tury — a record gained by very few ministers. The church at Clinton 
has 180 communicant members and church property worth $5,000. The 
church at Ortonville is smaller in membership, but has as valuable property 
as the former. 

Barry Church (Grant county) was organized 1891, has about 100 
communicant members and church property worth $3,000; the Rev. L. 
J. Lundquist, pastor. 

Of Swedlanda, Fridsborg and Olivia churches in Renville county, the 
oldest and strongest is the Swedlanda congregation, organized in 1878, 
and now numbering about 200 communicant members, with church 


property worth $6,000. The other two churches have 125 members and 
property vahied at $5,000 ; Rev. A. Bengtson, pastor in charge. 

Hector and Preston Lake churches were organized in 1890. The 
church at Hector has 170 communicant members and property worth 
$4,500; Rev. J. G. Kallberg has charge. 

Wheaton Church, organized in 1883, numbers 110 communicants 
and has church property valued at $6,000; the Rev. E. A. Lindgren, 

Immanuel (Traverse county) Church, organized in 1879, has 75 
communicants and church property worth $6,000. The Rev. A. P. 
Montin is pastor. He has also charge of the church at White Rock, 
South Dakota. 

Mississippi District. — Brainerd Church, organized in 1882, has 
140 communicant members and church property worth $5,500. Pastors 
who have served here are the Revs. J. G. Hultkrans, P. Sjoblom, J. A, 
Johnson and others. The present pastor is Hugo Thorene. 

St. Clair Church, organized in 1883, has 100 communicant mem- 
bers and a nice property worth $11,000; Rev. Christ. Svenson, pastor. 
Salem Church at Milo, and Zion Church at Milaca, were organized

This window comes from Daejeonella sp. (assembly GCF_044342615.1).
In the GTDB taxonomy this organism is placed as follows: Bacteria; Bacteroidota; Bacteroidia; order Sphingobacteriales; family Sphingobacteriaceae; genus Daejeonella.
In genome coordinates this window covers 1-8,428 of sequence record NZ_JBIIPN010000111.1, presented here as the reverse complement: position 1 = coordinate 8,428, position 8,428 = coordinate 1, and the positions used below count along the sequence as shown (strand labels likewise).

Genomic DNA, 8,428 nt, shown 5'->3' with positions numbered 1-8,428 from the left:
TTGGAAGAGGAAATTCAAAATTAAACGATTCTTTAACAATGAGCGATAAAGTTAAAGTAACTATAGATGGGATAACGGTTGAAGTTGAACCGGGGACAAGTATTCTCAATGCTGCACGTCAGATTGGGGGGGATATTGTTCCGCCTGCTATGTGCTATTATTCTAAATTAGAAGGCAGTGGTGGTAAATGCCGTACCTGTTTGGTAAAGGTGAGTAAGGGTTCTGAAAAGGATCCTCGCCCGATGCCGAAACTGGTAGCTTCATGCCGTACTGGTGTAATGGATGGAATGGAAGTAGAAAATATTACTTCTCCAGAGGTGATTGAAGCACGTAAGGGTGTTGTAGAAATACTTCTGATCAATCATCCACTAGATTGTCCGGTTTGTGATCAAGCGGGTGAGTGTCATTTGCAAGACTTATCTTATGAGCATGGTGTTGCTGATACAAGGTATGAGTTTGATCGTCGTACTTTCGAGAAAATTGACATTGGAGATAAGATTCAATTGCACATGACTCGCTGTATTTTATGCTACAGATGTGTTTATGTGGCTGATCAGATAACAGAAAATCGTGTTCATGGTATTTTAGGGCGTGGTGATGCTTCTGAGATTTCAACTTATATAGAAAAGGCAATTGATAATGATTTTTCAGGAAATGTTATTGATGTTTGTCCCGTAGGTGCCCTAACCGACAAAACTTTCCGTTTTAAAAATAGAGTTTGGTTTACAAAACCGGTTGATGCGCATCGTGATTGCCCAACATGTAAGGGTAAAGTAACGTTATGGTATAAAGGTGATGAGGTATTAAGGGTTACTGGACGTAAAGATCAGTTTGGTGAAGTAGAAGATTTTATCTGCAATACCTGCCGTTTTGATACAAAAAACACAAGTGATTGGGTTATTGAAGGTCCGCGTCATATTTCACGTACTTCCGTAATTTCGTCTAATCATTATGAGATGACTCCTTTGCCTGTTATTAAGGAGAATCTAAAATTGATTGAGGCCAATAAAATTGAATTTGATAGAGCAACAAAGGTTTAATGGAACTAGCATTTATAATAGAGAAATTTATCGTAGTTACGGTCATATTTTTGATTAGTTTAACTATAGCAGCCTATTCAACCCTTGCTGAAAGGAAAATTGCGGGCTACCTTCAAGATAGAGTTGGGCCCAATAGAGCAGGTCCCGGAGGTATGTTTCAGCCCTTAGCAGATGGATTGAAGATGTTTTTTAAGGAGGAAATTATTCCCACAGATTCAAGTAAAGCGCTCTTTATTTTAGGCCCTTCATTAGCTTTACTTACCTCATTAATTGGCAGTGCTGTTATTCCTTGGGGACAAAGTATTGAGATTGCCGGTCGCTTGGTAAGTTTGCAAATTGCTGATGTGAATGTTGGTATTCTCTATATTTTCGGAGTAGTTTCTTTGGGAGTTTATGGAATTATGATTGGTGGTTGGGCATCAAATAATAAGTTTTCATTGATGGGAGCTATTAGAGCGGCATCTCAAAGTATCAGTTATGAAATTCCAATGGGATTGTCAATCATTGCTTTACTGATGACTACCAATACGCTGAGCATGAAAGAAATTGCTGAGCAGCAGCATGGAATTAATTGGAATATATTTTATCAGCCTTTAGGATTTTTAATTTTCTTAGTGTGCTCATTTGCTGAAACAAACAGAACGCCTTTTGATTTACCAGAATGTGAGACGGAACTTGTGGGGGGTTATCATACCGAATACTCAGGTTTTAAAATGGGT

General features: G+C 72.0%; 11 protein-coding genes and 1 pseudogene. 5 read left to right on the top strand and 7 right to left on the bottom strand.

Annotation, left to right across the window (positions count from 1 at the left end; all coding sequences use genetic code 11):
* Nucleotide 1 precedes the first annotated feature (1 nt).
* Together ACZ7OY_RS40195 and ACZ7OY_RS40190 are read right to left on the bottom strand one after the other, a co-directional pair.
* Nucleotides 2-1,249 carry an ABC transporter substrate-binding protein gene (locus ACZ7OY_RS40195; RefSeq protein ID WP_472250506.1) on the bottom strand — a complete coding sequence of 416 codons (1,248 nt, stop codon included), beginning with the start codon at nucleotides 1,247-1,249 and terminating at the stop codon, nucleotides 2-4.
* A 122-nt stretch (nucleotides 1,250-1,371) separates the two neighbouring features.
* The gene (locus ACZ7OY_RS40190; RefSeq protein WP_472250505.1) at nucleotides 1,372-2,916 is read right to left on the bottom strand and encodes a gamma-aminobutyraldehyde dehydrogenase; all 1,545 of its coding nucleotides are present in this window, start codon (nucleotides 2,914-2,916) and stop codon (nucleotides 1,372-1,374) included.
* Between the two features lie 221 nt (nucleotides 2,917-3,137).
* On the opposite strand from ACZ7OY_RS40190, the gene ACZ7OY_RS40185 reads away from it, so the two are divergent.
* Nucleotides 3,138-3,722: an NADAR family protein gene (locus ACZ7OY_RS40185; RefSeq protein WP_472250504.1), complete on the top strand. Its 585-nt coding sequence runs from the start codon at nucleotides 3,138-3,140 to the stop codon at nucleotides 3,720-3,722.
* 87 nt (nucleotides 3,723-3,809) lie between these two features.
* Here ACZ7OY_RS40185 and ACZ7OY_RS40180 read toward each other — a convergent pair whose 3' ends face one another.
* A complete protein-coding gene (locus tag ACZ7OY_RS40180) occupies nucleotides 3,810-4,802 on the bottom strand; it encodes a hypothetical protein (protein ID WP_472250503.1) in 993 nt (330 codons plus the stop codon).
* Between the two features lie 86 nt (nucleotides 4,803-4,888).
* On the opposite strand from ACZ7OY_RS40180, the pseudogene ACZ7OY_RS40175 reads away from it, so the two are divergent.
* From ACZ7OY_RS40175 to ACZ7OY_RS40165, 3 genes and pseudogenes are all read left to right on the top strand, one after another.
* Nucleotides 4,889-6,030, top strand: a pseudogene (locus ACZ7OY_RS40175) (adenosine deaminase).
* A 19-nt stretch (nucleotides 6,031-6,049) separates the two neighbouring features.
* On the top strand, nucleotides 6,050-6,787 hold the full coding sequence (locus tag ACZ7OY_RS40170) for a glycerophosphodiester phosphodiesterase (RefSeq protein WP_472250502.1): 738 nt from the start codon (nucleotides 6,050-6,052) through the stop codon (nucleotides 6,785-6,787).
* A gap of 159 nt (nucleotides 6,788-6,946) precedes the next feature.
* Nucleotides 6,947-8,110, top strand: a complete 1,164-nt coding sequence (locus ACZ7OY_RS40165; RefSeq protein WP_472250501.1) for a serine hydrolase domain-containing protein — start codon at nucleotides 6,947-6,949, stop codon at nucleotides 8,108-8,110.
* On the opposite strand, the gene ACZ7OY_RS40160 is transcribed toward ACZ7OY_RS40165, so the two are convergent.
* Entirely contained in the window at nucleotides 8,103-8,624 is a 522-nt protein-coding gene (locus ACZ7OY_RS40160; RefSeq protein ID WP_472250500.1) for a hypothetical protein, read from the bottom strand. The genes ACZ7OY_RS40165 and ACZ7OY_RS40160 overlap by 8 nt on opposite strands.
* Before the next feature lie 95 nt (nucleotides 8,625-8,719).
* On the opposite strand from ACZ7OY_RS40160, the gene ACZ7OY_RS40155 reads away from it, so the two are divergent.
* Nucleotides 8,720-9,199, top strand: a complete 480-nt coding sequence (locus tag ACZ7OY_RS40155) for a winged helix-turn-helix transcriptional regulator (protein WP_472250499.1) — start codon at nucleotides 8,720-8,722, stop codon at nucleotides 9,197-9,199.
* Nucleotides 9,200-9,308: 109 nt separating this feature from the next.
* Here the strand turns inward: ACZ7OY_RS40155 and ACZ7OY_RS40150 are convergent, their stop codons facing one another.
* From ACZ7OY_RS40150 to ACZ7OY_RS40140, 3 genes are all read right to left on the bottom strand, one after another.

in 1893 and 1894, respectively ; both have church buildings worth $3,000 
and about 225 communicant members ; the Rev. A. J. Elmer, pastor. 

Maria, Bethlehem, St. Pauli and Deerwood churches, in Aitkin 
county, number about 150 communicant members and each has a church 
building worth from $1,000 to $2,500; Rev. E. H. Sander is pastor, 
having these four churches in his charge. 

Little Falls Church, organized in 1892, has a fine church property 
worth $6,000 and 80 communicant members. Vacant at present. 

Bock Church, Millelacs county, organized in 1894; property worth 
$1,000 and eighty communicants; Rev. J. Alf. Johnson, Dalbo, pastor. 

Upsala Church, organized in 1889, has property worth $5,500 and 
175 communicant members. Vacant at this writing. 

Vacant churches supplied by visiting pastors and preaching laymen 
are at Belle Prairie, Darling, Aldrich, Ronneby, Pine River, Opstead, 
Isle and Scandia Valley. 

Anoka and Ham Lake Churches were organized in 1870 and 72, 
respectively, the former, 60 communicants; the latter 90; each church 
having property worth $4,000. Former pastors, the Revs. J. D. Nelsenius 
and A. F. Tornel. The Rev. J. E. Erlander now in charge. 


The Silver Creek, Big Lake and jMonticello churches are under one 
pastorate, with three churches and about 125 communicant members; 
Rev. A. F. Tornell, pastor (died in January, 1910). 

Hastings is an old church, being organized in 1871, but having only 
60 members and church edifice worth $1,200. The Rev. L. A. Hocanzon 
now in charge. 

At Zimmerman, Princeton, and Saron, Millelacs county, are three 
small churches with about 150 members; the Rev. A. Lundquist, pastor. 

The Red River \'alley.— This vast territory, comprising the north- 
western part of Minnesota, from Lake Traverse in the south to the 
boundary of Manitoba in the north, about 200 miles in length and one 
hundred miles in width, for the last thirty years has been a great field for 
church activity. About fifty congregations are planted in this field and 
on the other side of the state line, in North Dakota, about 25, making 
a total of 75 churches, with a communicant membership of over 4,000. 
The pioneer ministers and missionaries in this territory were the Revs. 
J. P. Mattson, P. Almgren, P. Sjoblom, L. A. Hocanzon, J. O. Cavallin, 
P. Dillner, J. Aim, S. J. Kronberg, and S. Udden. Most of the congre- 
gations are yet comparatively small, only about ten over 100 communi- 
cants and none more than 200. The church property is worth about 

Eksjo and Richwood churches (Becker county) are the oldest in